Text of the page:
The alleged health and environmental risks associated with the use of glyphosate, a chemical used widely for agricultural weed-control in Australia and throughout the world, have generated controversy in Australia in recent years.
Recent litigation in the US regarding the health effects of glyphosate may generate further discussion and concern around the classification and status of glyphosate in other jurisdictions including Australia.
The US decisions
There have been two Court decisions in the State of California where exposure to a glyphosate-based weedkiller was held to be a substantial factor in causing non-Hodgkin's lymphoma (NHL). In both instances, the product concerned was 'Roundup', developed by Monsanto, a subsidiary of German pharmaceutical company Bayer.
In November 2018, Monsanto was found liable to Dewayne Johnson, a groundskeeper who had been habitually exposed to Roundup during the course of his employment. The Court found that regular use of Roundup had caused Johnson's illness and that Monsanto knew of the product's potential health risks, and acted 'with malice or oppression' by failing to warn consumers.
Originally, the San Francisco jury awarded Johnson approximately $US250 million in punitive damages and approximately $US39 million in compensatory damages, but this was reduced, on appeal to approximately $US78 million.
More recently, on 19 March 2019, a jury similarly found that exposure to Roundup from spraying herbicides on weeds for several hours a day while working for a school was a substantial factor in the NHL suffered by Edwin Hardeman. The jury awarded $US81 million against Bayer. This amount comprised $US5.9 million in compensatory damages and $US75 million in punitive damages. Mr Hardeman alleged that 'Roundup's design was defective, that the product lacked sufficient warning of potential risks and that Monsanto had been negligent in not warning about risks.'1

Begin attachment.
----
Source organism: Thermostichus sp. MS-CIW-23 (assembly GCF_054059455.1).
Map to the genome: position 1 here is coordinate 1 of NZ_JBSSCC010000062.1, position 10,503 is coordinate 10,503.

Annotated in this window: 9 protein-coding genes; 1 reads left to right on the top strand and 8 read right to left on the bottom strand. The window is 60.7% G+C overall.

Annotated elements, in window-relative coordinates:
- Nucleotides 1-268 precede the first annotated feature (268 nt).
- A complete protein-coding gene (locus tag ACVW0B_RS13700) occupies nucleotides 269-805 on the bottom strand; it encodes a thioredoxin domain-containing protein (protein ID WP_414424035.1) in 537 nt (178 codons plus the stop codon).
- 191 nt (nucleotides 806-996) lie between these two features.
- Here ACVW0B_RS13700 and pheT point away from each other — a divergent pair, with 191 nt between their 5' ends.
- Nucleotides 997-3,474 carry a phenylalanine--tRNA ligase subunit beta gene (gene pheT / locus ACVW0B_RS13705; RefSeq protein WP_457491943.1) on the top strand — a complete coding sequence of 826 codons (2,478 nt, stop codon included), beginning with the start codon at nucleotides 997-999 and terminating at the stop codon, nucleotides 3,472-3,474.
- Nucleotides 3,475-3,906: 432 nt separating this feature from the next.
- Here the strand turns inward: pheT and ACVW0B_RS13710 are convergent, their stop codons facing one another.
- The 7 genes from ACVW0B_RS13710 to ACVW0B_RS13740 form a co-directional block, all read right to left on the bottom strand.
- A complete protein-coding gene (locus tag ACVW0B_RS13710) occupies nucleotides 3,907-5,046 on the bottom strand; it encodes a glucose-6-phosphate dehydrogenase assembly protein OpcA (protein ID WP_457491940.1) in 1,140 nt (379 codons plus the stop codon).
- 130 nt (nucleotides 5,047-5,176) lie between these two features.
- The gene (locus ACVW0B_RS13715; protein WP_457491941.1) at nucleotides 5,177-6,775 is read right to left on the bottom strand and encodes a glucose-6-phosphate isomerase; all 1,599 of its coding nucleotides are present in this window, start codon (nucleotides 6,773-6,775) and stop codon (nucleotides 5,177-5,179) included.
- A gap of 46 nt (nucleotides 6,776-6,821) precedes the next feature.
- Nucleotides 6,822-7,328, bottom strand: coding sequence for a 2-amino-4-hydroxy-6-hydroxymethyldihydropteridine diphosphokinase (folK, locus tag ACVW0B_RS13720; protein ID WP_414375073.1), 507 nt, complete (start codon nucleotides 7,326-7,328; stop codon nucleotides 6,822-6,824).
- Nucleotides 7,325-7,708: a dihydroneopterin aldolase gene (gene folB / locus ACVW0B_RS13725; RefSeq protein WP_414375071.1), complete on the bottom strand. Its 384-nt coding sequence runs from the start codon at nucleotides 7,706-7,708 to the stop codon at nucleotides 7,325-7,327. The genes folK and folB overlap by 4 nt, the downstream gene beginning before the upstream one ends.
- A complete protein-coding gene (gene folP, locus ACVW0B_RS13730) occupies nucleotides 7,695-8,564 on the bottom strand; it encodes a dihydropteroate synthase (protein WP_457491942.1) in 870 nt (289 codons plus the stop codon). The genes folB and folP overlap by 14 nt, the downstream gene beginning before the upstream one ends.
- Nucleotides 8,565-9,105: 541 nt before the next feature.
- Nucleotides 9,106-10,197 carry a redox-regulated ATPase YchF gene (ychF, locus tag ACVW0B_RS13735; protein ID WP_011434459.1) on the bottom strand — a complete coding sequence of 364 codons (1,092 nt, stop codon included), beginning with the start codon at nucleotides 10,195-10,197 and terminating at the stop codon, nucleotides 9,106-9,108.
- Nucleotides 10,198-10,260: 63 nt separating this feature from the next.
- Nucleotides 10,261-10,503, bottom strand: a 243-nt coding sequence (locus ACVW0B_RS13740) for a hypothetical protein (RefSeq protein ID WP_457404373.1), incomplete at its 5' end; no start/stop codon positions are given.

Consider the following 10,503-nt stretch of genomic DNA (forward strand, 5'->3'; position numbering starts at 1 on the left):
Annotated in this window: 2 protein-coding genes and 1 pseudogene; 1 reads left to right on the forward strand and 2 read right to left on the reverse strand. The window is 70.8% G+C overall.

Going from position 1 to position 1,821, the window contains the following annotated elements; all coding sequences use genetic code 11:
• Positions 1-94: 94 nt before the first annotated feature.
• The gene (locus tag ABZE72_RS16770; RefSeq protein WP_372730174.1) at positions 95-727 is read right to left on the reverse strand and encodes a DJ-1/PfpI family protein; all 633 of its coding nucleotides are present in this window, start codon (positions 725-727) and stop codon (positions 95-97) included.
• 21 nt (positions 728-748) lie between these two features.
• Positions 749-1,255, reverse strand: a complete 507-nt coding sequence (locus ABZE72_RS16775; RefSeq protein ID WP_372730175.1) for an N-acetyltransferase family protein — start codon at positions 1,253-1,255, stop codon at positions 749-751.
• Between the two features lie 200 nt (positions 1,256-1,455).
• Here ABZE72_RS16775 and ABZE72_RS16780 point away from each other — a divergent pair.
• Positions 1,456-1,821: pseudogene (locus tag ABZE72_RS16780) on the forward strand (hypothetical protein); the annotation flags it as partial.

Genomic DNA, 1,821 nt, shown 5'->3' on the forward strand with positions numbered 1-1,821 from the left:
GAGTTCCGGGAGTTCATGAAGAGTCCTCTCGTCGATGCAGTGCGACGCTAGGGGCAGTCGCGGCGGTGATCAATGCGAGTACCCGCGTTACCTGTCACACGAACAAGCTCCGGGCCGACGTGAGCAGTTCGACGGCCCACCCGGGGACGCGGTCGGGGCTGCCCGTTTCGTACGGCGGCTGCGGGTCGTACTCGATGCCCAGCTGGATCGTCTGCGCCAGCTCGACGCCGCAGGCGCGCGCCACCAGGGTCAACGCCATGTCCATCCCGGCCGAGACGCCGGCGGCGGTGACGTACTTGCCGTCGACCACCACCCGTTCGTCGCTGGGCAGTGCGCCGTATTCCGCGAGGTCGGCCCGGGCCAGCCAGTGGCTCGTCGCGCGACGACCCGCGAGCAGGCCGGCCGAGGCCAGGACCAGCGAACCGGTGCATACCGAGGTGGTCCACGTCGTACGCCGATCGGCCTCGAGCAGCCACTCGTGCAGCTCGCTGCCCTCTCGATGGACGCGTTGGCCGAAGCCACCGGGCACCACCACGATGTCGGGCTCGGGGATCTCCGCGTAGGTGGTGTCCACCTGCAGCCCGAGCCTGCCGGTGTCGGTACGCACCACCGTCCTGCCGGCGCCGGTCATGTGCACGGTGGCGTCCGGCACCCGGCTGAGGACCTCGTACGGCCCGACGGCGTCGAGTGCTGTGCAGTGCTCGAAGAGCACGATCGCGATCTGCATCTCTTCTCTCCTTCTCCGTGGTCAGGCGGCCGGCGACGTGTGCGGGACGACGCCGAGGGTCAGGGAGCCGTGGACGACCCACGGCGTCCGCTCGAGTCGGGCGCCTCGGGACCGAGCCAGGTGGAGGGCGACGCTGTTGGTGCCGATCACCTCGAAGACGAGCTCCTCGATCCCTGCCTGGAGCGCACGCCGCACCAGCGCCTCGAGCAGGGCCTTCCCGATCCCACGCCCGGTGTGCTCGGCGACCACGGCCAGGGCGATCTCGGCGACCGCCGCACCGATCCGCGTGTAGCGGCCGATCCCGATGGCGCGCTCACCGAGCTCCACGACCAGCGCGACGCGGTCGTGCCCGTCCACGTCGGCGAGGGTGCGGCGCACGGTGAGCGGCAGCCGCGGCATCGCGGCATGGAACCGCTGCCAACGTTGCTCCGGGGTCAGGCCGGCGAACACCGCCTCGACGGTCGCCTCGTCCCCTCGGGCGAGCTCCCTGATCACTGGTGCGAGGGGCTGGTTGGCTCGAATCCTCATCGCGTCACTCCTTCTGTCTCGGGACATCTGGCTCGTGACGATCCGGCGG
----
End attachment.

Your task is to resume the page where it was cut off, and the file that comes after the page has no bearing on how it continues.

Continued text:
There are 11,200 lawsuits anticipated against Monsanto, with the next hearing anticipated to commence in the State of Missouri sometime this year.
The Australian perspective
While there have not yet been any personal injury claims in Australia concerning glyphosate, the recent American litigation has provoked national discussion on the potential health impacts of the chemical.
Roundup has been classified as safe by the Australian Pesticides and Veterinary Medicines Authority (APVMA), a Federal statutory agency responsible for the registration of agricultural and veterinary chemical products into the Australian marketplace.
The International Agency for Research on Cancer's (IARC) recently concluded that glyphosate is 'probably carcinogenic to humans'. In response, APVMA published a report on the human health risks of glyphosate, which concluded that it does not pose a cancer risk to humans if used according to label instructions.
Recent media analysis on the safety of the chemical also cast doubt upon the integrity of APVMA's review processes amidst allegations of industry links.2
As a result, the Australian Senate referred to the Rural and Regional Affairs and Transport References Committee (RRATR Committee) a range of issues concerning the independence of AVPMA in relation to its findings on the safety of glyphosate.
That Committee's February 2019 report concluded that APVMA's funding sources did not 'allow for industry to unduly influence the decisions of the regulator'. It also observed that its methodology was 'robust and based on sound scientific principles'. Many of the concerns about APVMA's assessment raised with the RRATR Committee were addressed by APVMA in its material relating to the decision. However, the Committee's report has not closed down the debate in Australia, with the Cancer Council calling for further research and investigation into the substance and its potentially causative relationship with NHL.3
In the wake of the recent litigation in the United States, it is possible we may see similar cases here, and perhaps even a class action. The risk of such claims, however, is relatively low. The judgments in the United States are notable for their substantial punitive awards. While punitive damages are available in Australia, they are much rarer, and generally far more conservative. Establishing causation in this type of case can be very challenging, and plaintiff class action specialists may well balk at this sort of claim because of the lack of commonality in the claims of the group members – each class member is likely to have his or her own story to tell on exposure. Time will tell.
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